I’m lucky to live in Orlando where corporates come to hold their biggest events. My goal when shooting an event is to not just capture what happened but how it made everyone feel.
I pair my experience as a photojournalistic photographer with my deep understanding of how people express their emotions to capture the photography that organizations need to promote future events and fill up their custom stock libraries.
I have two photography businesses. Gracie May Photography (the site you’re on right now) is all about serving Central Florida’s couples and their micro weddings. My other business is Wheelhaus Media. Through Wheelhaus, I support organizations with live events photography and video production.
I like to believe that my history of photographing elite weddings throughout Europe prepared me for this mission. My goal when shooting an event is to not just capture what happened but how it made everyone feel. One of my tricks is, during an emotional keynote or even just in the exhibit hall at a convention, I scan the room for the criers, the laughers, and the note-takers. I focus on them and wait. And wait. And wait. And the next time they laugh or wipe a tear away, I capture it. This is how I learned to photograph wedding guests watching the ceremony or listening to speeches.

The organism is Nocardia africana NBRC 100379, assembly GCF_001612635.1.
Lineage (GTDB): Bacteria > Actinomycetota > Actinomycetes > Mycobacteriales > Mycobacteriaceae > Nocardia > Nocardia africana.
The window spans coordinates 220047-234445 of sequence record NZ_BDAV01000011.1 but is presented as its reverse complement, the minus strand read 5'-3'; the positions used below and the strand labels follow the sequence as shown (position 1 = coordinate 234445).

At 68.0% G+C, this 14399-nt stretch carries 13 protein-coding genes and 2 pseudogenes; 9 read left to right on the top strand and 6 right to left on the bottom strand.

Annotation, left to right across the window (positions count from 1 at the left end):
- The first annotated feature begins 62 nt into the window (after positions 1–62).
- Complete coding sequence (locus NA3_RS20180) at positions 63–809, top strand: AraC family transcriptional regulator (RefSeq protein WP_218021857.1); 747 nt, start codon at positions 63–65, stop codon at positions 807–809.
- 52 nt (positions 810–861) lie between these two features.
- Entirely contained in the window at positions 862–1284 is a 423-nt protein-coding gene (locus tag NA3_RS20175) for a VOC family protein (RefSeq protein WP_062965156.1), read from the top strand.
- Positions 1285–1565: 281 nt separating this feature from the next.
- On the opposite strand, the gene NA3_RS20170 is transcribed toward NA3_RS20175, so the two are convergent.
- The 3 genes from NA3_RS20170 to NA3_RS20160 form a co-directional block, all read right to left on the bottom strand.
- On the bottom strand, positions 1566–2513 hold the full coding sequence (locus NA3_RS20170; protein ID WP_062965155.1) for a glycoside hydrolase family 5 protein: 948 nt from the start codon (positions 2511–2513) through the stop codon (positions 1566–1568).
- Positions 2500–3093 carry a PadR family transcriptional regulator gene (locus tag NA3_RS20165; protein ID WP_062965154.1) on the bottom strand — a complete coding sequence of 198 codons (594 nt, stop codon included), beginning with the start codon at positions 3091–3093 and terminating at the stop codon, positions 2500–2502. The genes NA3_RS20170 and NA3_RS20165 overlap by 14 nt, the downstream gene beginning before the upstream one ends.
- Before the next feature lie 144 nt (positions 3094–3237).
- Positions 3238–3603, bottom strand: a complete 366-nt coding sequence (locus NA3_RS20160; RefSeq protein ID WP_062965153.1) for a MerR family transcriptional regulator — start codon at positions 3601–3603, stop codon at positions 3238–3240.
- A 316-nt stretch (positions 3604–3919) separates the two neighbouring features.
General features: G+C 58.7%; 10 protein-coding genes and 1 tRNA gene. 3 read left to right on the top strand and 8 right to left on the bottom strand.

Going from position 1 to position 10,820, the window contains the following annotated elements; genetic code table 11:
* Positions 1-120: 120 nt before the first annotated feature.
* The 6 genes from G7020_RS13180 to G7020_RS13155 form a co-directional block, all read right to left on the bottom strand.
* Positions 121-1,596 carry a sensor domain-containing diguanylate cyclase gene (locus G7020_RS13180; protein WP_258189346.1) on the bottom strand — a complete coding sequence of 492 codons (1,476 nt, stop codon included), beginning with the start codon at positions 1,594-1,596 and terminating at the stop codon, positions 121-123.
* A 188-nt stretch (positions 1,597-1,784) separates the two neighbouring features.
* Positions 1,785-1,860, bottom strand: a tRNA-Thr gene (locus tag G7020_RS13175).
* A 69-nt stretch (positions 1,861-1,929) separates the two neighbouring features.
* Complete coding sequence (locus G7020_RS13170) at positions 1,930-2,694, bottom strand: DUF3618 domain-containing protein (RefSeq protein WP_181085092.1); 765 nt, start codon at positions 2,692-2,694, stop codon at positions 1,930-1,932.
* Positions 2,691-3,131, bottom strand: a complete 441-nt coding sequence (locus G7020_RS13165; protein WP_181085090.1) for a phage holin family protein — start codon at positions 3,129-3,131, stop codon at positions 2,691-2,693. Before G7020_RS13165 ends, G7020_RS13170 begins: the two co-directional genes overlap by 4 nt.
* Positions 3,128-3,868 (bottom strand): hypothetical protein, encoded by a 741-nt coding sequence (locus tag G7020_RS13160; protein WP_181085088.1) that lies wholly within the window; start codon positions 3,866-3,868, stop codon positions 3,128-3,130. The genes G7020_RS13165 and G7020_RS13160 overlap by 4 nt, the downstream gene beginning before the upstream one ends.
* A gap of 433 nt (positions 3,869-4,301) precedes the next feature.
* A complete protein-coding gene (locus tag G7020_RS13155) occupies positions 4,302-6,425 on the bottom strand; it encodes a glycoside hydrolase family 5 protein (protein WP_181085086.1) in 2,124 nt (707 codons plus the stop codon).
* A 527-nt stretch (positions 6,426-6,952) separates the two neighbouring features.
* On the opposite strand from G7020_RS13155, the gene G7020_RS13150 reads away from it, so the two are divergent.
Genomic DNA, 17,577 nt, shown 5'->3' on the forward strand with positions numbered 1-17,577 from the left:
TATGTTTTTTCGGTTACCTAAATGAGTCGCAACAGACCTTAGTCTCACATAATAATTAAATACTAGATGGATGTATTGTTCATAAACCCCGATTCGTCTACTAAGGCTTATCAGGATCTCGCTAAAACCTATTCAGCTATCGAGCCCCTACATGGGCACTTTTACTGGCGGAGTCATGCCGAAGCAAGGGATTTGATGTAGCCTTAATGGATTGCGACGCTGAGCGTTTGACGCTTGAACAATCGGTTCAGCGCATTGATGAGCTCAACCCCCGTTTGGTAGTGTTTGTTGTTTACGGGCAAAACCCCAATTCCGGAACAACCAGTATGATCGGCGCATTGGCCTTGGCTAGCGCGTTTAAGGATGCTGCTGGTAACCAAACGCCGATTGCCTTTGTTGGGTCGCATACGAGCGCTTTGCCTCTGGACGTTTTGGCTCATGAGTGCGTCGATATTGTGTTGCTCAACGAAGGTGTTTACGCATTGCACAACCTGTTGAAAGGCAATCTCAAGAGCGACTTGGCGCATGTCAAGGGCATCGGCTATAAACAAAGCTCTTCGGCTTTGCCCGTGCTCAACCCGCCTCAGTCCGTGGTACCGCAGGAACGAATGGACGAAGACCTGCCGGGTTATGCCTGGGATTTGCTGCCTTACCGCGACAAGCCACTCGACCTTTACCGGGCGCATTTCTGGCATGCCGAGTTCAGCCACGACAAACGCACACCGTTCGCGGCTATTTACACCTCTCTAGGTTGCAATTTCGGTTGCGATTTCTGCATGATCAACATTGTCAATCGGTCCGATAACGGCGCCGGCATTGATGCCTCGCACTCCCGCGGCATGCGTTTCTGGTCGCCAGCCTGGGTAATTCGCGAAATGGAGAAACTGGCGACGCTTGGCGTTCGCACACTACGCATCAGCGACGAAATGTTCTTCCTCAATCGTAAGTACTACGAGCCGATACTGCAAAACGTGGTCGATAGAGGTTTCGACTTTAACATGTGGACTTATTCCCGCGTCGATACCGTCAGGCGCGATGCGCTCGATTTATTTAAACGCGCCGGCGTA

I think that approaching it in this way means that my images are full of life and I hope that makes it easier to market next years’ events in a way that makes viewers want to experience that excitement and energy for themselves.
A little bit about this event you’re seeing here. ATIA is the Assistive Technology Industry Association. They found me through my work with special needs families and the fact that I, myself, have a disabled child who uses assistive tech (an eye gaze computer) herself. They wanted to hire a photographer who had an understanding of, and sensitivity to, the subject matter.
At the beginning of the gig, the CEO of ATIA said to me that—in 27 years of holding this event—he’d never been able to get a photographer to capture the vibrance and energy of the convention’s events. From what I heard, he was a very happy camper and I finally delivered the kinds of images he’s always wanted. That makes me so so happy.